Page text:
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Scott Desposato & Seth Hill. Matt Bergman & Alex Hughes 2 Sept – 23 Sept 2014 SSB 104 & SSB Computing Lab

Goal of the Course This course is intended to serve as an refresher (or perhaps introduction) to the core math concepts used in principled thinking about a probabilistic world. Because the scope of the course is sweeping we will spend a very limited amount of time on each topic. Matt and Alex will both be very available to help with difficult concepts. This course is designed to be combined with Poli204b, taught in the fall. Here we provide you with the tools to think about the political world: calculus and optimization, linear algebra, and probability theory. In 204b you will learn about how to identify systematic patterns in a noisy world. These tools are important and will form the basis of your understanding in the program and for your career. Additionally, we are told that there are typically non-academic reasons that this boot-camp is useful – this is a introduction to the friends and peers that you will have throughout the program and the rest of your (and our!) careers. Structure We will hold three sessions most days. In the morning we will hold two 1.5 hour lectures introducing the concepts and reviewing the reading for the day. In the afternoon, interested students can participate in a lab session where the instructors and students will work through additional practical exercises and the concepts. Grades will be based on homework (due at the beginning of the morning session) and on a final exam covering the course’s topics. The exam will be 3 hours, open book, open notes, open internet. Books for the Course The primary text for the course is Moore and Siegel (2013). The interested student might also consider purchasing the text we have used in previous years, Gill (2006). Both texts are written by political scientists and do a good job motivating and justifying concepts with relevant political science examples. For the student interested in a high-level undergrad treatment we recommend Larsen and Marx (2006). Required • Moore, Will H. and David A. Siegel. 2013. A Mathematics Course for Political & Social Research. Princeton University Press, Princeton, NJ. Optional • Gill, Jeff. 2006. Essential Mathematics for Political and Social Research. Cambridge University Press, Cambridge, MA. • Larsen, Richard J. and Morris L. Marx. 2011. An Introduction to Mathematical Statistics and its Applications, 5th Ed. Pearson Pretice Hall, Upper Saddle River, NJ.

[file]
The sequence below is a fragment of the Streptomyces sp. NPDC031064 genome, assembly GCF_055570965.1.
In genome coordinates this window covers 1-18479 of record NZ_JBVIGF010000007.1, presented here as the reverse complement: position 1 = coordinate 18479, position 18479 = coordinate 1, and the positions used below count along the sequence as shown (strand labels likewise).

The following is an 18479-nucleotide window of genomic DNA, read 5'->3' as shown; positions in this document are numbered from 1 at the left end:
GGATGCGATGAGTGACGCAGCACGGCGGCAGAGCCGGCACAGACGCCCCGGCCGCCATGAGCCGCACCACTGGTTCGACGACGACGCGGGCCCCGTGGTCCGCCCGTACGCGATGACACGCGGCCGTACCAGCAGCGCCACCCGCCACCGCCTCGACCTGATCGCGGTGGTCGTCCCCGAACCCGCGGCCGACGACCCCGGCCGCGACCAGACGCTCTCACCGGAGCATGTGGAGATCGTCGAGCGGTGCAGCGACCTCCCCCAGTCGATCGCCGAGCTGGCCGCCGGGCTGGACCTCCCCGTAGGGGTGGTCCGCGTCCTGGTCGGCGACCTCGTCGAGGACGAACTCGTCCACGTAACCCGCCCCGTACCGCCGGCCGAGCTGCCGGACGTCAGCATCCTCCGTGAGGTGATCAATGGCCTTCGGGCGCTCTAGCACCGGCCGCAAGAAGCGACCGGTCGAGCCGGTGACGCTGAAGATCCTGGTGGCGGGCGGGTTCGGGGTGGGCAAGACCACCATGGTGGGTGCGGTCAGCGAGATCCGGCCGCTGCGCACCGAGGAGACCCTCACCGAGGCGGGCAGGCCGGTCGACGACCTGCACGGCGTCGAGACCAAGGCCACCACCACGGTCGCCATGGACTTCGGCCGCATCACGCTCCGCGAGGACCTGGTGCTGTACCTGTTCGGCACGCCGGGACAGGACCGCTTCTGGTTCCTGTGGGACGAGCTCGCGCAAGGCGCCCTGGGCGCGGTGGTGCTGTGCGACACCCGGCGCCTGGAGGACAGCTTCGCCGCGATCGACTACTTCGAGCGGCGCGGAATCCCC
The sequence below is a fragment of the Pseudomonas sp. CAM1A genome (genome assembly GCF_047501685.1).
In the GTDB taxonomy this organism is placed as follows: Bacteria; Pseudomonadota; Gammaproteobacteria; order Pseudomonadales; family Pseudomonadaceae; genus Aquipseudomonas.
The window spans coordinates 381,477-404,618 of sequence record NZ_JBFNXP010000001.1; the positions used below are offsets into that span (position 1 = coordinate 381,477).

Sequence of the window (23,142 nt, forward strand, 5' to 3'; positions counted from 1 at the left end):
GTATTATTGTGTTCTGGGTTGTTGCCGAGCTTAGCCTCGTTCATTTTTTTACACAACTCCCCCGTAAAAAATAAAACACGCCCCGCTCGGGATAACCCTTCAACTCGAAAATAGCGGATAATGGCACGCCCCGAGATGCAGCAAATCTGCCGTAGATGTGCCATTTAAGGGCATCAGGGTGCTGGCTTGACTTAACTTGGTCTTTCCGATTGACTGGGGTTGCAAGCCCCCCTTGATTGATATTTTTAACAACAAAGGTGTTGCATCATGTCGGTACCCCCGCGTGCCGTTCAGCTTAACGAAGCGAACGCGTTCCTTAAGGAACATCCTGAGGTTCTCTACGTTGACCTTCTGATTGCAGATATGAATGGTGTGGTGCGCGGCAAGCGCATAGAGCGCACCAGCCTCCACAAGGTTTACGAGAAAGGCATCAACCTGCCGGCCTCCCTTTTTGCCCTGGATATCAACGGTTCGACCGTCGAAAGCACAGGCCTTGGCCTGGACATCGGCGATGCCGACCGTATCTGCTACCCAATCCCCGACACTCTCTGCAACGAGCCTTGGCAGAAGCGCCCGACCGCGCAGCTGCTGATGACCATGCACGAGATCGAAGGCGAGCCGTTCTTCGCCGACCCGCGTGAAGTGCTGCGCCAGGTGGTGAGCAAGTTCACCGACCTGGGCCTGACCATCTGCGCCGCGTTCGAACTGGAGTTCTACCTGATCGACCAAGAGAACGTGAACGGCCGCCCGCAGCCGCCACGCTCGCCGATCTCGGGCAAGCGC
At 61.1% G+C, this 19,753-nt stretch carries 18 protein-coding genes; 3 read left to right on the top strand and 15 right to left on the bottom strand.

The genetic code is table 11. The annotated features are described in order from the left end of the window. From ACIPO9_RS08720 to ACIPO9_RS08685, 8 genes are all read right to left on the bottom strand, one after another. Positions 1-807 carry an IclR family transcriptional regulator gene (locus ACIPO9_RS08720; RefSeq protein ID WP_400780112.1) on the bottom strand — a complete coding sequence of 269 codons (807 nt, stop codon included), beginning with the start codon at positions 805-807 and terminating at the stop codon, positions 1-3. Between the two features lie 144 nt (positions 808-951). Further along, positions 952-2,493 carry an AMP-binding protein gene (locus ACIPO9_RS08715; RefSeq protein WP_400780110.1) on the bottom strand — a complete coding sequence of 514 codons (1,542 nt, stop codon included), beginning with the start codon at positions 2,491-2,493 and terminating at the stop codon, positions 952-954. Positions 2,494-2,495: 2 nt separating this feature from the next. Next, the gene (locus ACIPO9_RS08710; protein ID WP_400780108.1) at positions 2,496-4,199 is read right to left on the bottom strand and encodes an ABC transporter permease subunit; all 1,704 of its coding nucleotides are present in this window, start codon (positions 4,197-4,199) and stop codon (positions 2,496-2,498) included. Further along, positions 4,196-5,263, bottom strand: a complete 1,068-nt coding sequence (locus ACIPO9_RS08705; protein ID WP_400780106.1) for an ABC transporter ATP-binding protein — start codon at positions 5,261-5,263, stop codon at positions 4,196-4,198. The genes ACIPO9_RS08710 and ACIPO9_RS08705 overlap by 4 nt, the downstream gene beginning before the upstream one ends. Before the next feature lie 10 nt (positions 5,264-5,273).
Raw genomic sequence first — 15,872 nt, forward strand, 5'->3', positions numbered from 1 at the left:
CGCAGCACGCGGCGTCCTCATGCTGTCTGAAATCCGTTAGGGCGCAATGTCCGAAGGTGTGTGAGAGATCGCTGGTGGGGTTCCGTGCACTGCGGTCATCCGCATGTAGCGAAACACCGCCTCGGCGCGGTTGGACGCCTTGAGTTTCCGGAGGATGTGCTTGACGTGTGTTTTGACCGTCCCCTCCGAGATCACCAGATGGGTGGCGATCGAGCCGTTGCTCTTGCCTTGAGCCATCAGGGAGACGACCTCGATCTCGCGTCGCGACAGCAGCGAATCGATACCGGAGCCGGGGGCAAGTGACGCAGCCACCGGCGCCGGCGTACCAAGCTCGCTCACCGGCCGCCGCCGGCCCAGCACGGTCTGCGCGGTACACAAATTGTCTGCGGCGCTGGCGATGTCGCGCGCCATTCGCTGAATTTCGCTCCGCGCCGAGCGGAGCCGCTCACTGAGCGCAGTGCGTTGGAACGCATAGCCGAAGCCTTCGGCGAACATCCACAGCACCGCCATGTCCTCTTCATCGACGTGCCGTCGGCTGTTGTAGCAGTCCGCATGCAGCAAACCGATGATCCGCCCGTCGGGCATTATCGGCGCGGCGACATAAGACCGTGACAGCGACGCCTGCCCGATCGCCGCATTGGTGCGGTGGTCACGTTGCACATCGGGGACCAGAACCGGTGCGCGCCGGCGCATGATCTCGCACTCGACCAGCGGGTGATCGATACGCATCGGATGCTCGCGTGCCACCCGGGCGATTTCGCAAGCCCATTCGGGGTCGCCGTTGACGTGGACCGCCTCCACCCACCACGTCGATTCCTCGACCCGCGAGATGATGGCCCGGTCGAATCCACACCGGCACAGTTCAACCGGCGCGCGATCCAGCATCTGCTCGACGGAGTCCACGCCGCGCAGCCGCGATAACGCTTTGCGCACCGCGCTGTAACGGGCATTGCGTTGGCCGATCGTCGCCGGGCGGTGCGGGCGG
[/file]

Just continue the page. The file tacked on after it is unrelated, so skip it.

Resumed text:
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Software for the Course In the second part of this course we will focus on bringing you up to speed with the computing tasks that you will be expected to perform as a modern political scientist. Core emphasis will be placed on the two core statistical packages R and STATA. Before beginning the course, we recommend you obtain a copy of both software packages. 1. R can be obtained for free for all platforms at this link. Check that you obtain a "bit-version" that is compatible with your operating system. If you computer was made in the last two years, it is most likely that utilizes 64-bit architecture, but, here’s how you check! • Mac Users: Follow this link. • Windows Users: Follow this link. 2. STATA can be purchased for the low-low price of $395 at this link. If you are going to purchase, we suggest the SE level not the IC. But, think carefully about plunking down this money. The computer lab in our building has licenses of STATA that are available to all graduate students. In addition, the campus computing lab has a really great virtual computing lab that you can utilize to access STATA from you laptop anywhere you have an internet connection. There almost certainly are illicit means of obtaining this software, but this comes at the risk of hackey-performance, computer viruses, and crippling lawsuits. We don’t endorse this. For the computing section, we recommend getting an introductory text for R and Stata. Matt and Alex continue to consult these references almost every day we’re working on our stats. For an introduction to R I like Dalgaard (2008), available here. This gives a nice introduction to how R handles data and dataframes. A less thorough introduction introduction by John Fox is available as a PDF here. Stata publishes a good introduction available here. The primary benefit of using a good book is that the concepts are presented with some sort of logic underlying them – your frantic google searches when deadlines loom in the future will not! Recommended • Dalgaard, Peter. 2008. Introductory to Statistics with R, 2nd Ed. Springer, New York. • Acock, Alan. 2012. A Gentle Introduction to Stata, Revised 3rd Ed. Stata Press. • UCLA Stats Department website. Link here.